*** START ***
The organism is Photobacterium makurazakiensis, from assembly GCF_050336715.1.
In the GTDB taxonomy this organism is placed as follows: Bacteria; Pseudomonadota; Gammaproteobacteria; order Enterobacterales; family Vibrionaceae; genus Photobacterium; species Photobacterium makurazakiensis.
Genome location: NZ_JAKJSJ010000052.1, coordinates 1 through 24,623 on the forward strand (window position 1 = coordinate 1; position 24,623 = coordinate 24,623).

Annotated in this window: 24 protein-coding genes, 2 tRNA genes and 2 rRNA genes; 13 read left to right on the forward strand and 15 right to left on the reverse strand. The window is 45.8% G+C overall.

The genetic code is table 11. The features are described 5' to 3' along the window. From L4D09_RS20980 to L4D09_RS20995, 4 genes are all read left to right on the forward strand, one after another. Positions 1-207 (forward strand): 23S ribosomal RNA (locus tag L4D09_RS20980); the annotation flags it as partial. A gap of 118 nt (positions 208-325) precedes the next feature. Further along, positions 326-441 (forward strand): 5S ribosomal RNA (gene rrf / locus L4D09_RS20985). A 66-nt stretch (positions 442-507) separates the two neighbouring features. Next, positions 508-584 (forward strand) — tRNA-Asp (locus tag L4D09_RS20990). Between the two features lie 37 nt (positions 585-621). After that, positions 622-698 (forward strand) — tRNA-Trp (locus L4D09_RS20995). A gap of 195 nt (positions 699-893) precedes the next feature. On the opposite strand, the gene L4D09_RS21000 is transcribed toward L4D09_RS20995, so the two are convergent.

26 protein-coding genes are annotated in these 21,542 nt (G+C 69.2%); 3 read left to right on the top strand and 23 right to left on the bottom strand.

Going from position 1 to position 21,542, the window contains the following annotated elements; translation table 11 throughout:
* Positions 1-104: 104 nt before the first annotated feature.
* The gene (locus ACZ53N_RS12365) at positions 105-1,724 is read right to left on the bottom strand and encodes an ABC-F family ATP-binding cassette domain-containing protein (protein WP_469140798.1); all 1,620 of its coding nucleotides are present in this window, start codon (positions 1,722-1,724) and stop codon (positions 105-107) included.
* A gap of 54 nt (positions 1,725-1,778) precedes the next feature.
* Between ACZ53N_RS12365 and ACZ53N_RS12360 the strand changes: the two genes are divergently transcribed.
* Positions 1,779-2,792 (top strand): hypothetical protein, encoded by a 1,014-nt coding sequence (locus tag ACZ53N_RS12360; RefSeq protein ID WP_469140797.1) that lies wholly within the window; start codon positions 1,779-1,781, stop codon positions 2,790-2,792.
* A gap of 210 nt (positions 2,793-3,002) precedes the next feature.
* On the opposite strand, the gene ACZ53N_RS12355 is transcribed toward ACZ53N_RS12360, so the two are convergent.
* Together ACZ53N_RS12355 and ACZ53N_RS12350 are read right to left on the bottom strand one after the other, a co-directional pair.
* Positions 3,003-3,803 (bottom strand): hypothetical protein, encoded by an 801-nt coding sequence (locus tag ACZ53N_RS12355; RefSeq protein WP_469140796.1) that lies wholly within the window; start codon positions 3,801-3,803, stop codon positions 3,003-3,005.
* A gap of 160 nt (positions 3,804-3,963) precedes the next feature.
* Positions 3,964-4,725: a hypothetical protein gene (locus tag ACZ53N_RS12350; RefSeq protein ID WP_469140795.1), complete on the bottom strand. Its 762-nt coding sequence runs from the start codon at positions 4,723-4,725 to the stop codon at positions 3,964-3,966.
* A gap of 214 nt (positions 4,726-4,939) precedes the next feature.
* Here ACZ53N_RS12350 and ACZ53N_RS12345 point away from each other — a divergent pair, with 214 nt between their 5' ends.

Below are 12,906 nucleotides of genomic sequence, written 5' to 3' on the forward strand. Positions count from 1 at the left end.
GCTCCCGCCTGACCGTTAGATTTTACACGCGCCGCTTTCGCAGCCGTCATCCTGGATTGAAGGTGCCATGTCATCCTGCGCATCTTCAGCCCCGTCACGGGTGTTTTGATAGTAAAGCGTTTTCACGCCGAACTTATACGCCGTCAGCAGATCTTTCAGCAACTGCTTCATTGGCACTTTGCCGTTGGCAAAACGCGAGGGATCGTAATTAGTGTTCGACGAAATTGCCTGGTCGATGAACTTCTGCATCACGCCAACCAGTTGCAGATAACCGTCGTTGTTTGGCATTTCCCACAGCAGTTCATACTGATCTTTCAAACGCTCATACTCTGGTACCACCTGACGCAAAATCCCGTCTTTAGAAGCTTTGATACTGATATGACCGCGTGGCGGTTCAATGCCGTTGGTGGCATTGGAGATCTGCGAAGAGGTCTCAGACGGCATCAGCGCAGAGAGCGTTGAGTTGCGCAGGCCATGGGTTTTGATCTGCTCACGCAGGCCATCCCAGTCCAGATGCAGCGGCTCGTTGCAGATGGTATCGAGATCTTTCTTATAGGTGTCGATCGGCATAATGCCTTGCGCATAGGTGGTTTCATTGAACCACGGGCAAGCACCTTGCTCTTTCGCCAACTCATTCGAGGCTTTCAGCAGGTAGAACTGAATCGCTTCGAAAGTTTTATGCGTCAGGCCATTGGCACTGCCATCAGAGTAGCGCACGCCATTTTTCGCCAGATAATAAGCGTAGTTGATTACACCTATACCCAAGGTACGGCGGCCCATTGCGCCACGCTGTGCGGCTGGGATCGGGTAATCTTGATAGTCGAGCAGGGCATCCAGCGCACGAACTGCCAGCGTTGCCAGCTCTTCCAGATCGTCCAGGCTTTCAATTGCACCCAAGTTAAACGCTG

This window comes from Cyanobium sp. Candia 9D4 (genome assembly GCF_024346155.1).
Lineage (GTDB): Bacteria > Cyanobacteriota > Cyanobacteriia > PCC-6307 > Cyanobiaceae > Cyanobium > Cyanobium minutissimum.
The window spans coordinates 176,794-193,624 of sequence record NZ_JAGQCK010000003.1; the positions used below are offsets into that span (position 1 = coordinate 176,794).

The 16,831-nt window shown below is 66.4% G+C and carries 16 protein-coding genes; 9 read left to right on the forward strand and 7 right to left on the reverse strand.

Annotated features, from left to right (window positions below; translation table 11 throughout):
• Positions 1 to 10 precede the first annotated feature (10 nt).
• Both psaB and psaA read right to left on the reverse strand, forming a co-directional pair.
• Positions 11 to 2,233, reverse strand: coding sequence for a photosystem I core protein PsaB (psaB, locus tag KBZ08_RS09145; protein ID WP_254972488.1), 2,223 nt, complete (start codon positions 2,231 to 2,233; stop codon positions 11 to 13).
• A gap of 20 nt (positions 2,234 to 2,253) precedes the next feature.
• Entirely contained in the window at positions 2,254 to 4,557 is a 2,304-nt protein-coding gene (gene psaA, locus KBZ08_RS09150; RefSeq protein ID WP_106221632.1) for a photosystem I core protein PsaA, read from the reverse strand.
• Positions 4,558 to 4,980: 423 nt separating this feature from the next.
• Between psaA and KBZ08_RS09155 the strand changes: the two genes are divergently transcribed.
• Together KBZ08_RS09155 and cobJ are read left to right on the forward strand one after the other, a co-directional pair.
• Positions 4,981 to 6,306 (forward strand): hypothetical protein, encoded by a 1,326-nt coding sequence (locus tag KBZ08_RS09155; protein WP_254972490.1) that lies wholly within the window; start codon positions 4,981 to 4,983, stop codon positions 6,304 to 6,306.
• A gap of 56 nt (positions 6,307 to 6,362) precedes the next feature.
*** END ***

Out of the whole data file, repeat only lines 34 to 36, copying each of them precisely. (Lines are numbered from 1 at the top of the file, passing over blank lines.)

• Between psaA and KBZ08_RS09155 the strand changes: the two genes are divergently transcribed.
• Together KBZ08_RS09155 and cobJ are read left to right on the forward strand one after the other, a co-directional pair.
• Positions 4,981 to 6,306 (forward strand): hypothetical protein, encoded by a 1,326-nt coding sequence (locus tag KBZ08_RS09155; protein WP_254972490.1) that lies wholly within the window; start codon positions 4,981 to 4,983, stop codon positions 6,304 to 6,306.